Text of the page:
Kem Sokha Trial Judge Warns of Blacklist for Reporters Secretly Recording Trial

2 min read
Phnom Penh Municipal Court in December 2021. (Ananth Baliga/VOD)
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After questions were raised last week about a politicized audio leak, the presiding judge of opposition leader Kem Sokha’s treason trial warned reporters they could be blacklisted if they secretly recorded court proceedings.

Government-aligned Fresh News published a recording from last week’s hearing in which Sokha distanced himself from his CNRP co-founder Sam Rainsy. The split between the two allied opposition figures has long been sought by the ruling party, and could lead to Sokha’s sole return to politics.

Attendees to Sokha’s prolonged treason trial have consistently been asked to remove phones, audio recorders and even watches before entering, and Phnom Penh Municipal Court president Taing Sunlay said last week that “next time, it might be better not to allow [reporters] to go in.”

At the case’s latest hearing on Wednesday, presiding judge Koy Sao warned that he could put reporters on a blacklist if they violated the court’s ban on taking audio recordings during the trial.

“It’s not illegal, but it’s just a violation of the court’s internal rules, and sometimes, some reporters sneak in and secretly take audio recordings and publish them for us to listen and turn to ask us why it is. We are checking for that person. If this case still happens again and again, we will put that person on the court’s blacklist and ban them from entering the court,” Sao.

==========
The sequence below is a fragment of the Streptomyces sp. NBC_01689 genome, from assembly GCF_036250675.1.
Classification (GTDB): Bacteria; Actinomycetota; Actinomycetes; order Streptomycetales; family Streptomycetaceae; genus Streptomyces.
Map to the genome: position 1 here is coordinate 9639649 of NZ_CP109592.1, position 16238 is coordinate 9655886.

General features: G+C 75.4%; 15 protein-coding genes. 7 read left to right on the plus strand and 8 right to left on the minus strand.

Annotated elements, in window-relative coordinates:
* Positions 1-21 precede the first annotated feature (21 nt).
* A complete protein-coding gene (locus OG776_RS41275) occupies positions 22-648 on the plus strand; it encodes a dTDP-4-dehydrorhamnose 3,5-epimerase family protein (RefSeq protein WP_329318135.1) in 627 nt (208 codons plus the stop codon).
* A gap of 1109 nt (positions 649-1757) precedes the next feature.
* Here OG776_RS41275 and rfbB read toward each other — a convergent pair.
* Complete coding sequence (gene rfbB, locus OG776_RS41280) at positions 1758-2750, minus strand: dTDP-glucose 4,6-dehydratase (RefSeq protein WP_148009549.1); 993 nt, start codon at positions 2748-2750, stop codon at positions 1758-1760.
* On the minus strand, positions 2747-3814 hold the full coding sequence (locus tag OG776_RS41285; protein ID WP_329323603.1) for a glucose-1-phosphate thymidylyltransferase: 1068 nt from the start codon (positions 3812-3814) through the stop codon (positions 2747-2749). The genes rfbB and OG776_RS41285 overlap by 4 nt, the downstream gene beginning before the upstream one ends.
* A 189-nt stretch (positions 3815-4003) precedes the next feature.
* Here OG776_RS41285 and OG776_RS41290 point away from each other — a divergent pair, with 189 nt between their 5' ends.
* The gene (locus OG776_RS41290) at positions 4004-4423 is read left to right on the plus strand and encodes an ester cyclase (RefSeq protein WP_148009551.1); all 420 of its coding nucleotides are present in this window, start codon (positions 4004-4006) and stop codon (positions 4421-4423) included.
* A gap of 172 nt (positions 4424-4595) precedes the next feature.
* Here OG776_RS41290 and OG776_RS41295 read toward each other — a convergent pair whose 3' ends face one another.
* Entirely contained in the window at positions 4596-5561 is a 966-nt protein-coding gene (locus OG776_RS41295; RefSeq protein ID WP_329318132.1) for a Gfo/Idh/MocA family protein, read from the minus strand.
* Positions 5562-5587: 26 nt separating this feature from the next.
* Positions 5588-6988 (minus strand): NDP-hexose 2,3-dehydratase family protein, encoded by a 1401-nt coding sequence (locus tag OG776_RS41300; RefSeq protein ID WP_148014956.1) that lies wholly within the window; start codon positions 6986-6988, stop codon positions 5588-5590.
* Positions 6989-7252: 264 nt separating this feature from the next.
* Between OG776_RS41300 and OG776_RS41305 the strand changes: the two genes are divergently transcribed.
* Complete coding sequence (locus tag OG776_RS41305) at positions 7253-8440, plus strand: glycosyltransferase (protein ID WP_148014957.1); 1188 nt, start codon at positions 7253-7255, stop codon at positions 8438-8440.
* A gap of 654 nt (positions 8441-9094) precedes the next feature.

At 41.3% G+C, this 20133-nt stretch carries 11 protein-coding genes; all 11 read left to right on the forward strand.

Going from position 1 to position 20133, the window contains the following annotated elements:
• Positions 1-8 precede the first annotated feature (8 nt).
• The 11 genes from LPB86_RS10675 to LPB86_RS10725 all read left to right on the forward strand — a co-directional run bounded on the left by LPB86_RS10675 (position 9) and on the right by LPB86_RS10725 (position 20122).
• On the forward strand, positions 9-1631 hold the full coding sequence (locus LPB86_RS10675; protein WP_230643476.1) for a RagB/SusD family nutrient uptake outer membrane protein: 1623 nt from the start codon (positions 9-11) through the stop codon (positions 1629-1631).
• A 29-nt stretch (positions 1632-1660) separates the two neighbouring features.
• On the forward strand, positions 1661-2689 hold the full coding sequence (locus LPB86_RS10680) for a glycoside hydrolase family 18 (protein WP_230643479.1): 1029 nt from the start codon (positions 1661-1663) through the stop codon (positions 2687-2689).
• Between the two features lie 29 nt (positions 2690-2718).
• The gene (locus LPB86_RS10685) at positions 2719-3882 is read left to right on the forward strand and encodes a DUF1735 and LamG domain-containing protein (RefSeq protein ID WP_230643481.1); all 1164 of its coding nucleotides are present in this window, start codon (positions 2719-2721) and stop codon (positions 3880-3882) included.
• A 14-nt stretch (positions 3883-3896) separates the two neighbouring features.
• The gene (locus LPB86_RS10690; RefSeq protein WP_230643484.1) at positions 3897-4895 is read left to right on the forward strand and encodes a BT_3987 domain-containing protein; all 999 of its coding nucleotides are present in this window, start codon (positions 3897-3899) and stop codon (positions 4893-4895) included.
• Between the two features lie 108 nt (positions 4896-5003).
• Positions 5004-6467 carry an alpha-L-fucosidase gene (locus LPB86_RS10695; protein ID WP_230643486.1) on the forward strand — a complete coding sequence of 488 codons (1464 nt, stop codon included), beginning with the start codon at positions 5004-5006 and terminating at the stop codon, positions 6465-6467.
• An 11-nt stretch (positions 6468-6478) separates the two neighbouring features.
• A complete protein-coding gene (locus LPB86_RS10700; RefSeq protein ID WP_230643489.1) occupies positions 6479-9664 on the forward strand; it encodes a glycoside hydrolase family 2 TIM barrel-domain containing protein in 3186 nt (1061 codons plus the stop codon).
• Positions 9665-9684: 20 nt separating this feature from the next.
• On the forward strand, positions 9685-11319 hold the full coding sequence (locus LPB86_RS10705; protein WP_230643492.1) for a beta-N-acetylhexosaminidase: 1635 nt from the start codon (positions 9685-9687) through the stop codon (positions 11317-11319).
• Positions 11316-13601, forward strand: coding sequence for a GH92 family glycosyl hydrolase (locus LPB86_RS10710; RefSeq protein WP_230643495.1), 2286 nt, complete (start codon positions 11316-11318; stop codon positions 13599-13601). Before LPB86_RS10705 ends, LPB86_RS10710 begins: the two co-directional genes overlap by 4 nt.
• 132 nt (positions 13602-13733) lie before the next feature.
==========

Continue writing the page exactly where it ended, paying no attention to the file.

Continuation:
“This morning, we ordered [security officials] to tighten up security more than before. Please, reporters, do not take audio recordings. You can quote and publish [instead]. That does not matter.”

Lawyer Sok Sam Oeun said audio recordings of public hearings should be allowed anyway, though some criminal cases would require permission under the law.

“What is the meaning of a public hearing? It’s that anyone can participate, isn’t it? Anyone can listen, right? If we make it public, why be scared of recordings?”

“In 1994, reporters participated fully in the courtroom,” he said. “Why did we have to change this right? This is what we’ve been saying: [it] is moving backward.”

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